Could the global community simply remove BP from the economy?

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For over a decade I have gone out of my way to buy fuel from BP. They’ve always seemed the best of the bad, with their solar business, climate policy leadership and forward thinking culture and people. The other day I couldn’t bring myself to do it. In fact I doubt I’ll ever drive into a BP station again.

Although BP has rather bigger problems on its mind than whose fuel I buy in Australia, while driving past I started considering a potential development that would certainly get their attention. It all starts with BP’s CEO Tony Hayward now famous approach to leadership on environmental questions. He proudly explained his views in a frank speech at Stanford University last year. He said too many BP people were “working to save the world” whereas they should focus on making money because BP’s “primary purpose in life is to create value for shareholders.”

I understand quite a bit about saving the world and about creating value for shareholders. I’ve spent roughly half my working life as an environmental campaigner, including as global head of Greenpeace, and the other half as a business owner and corporate advisor working with the CEOs of a number of the world’s largest companies. The former taught me how people think and act on environmental issues, the latter taught me about the relationship between profits and good corporate citizenship. BP’s Deep Horizon disaster may bring these two issues together in ways that I never expected. As a result Tony Hayward may, ironically and unintentionally, do more to “save the world” than anyone before him at BP. Here’s why.

We live today in a global market which no one can control. It is too complex and too global for governments to effectively regulate. It also has too many inbuilt tendencies and pressures for even the most powerful and visionary CEO’s or investors to push against the tide except in marginal ways.  Yet this powerful beast of a machine is pushing us all towards a cliff, with all key indicators showing the global ecosystem and resource supply, on which our economy depends, is now on the edge of catastrophic, system wide failure – what I call the Great Disruption. The global economic consequences of such failure will be profound, not least of all being the end of economic growth.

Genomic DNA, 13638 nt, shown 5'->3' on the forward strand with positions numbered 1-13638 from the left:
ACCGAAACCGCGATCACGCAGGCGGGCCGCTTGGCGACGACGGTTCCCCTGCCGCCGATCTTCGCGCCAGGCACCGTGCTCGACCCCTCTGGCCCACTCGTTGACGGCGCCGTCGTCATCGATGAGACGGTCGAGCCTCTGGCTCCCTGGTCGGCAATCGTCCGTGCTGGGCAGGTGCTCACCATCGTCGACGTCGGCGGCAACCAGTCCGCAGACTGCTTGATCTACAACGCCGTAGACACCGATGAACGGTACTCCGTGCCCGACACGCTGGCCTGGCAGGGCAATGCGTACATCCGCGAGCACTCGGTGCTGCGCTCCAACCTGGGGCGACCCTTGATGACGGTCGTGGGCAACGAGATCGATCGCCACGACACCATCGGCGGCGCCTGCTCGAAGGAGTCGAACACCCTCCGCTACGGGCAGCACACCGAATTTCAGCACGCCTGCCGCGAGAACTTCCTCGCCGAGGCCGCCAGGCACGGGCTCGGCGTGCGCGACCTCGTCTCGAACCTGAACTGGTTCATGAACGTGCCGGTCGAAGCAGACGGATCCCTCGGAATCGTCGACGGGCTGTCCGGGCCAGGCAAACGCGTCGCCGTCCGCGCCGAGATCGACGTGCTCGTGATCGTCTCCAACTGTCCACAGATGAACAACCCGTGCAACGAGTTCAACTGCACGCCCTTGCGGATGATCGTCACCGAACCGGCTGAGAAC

As long argued would occur, this has now started with diminishing resources driving us to dangerously drill deeper for oil, dig up dirty tar sands and take more and more risk. In that context, the Deep Horizon disaster starts to look like the beginning of the end, a haunting specter of things to come as we push past our limits in a desperate bid for shrinking resources to feed our gluttonous economy.

With the public now increasingly aware of such challenges, BP’s business strategy under Hayward was seriously misguided. He ignored the clear lessons of decades of global experience in this area by investors and companies: good corporate citizenship boosts profits and companies that do good for the world do better for their shareholders. They attract and retain better people, they get an easier run from regulators, they face less risk, they find investors who are more patient and they are more closely in touch with the values of society and therefore their customers and employees. What struck me as I drove past the BP station was the potential for all those drivers of profitability to be reversed. What would happen if a viral campaign focused the world’s general environmental concern sharply onto BP, as the modern age’s perfect example of the sort of company we don’t want to exist anymore?

What if good people didn’t want to work for BP? If regulators subtly but consistently made life harder for BP, through thousands of little decisions taken by people who didn’t like the company? If nervous investors got worried that BP had a fundamentally flawed culture that made it more risky to invest in? If customers around the world just drove on by to the next gas station? What would happen, if this approach took hold through a viral mind shift around the world, is that BP would quite simply be removed from the economy. BP would become the historic first scalp of a new approach – “Global market regulation, by the people, for the people”.